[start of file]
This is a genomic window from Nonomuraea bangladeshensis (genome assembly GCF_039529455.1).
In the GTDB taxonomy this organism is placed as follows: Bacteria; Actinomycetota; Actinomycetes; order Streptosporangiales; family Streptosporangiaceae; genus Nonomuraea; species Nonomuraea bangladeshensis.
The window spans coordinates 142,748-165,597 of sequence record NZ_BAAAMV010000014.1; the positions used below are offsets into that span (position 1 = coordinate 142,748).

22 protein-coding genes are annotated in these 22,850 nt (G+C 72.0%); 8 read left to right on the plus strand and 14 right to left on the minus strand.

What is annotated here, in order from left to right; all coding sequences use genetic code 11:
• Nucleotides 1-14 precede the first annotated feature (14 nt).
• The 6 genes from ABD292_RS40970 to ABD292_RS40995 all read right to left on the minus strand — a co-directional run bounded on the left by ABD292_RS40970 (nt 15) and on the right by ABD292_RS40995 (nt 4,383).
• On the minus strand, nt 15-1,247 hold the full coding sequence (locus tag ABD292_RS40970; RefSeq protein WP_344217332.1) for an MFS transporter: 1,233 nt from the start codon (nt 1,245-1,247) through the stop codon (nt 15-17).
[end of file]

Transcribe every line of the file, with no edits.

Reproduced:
This is a genomic window from Nonomuraea bangladeshensis (genome assembly GCF_039529455.1).
In the GTDB taxonomy this organism is placed as follows: Bacteria; Actinomycetota; Actinomycetes; order Streptosporangiales; family Streptosporangiaceae; genus Nonomuraea; species Nonomuraea bangladeshensis.
The window spans coordinates 142,748-165,597 of sequence record NZ_BAAAMV010000014.1; the positions used below are offsets into that span (position 1 = coordinate 142,748).

22 protein-coding genes are annotated in these 22,850 nt (G+C 72.0%); 8 read left to right on the plus strand and 14 right to left on the minus strand.

What is annotated here, in order from left to right; all coding sequences use genetic code 11:
• Nucleotides 1-14 precede the first annotated feature (14 nt).
• The 6 genes from ABD292_RS40970 to ABD292_RS40995 all read right to left on the minus strand — a co-directional run bounded on the left by ABD292_RS40970 (nt 15) and on the right by ABD292_RS40995 (nt 4,383).
• On the minus strand, nt 15-1,247 hold the full coding sequence (locus tag ABD292_RS40970; RefSeq protein WP_344217332.1) for an MFS transporter: 1,233 nt from the start codon (nt 1,245-1,247) through the stop codon (nt 15-17).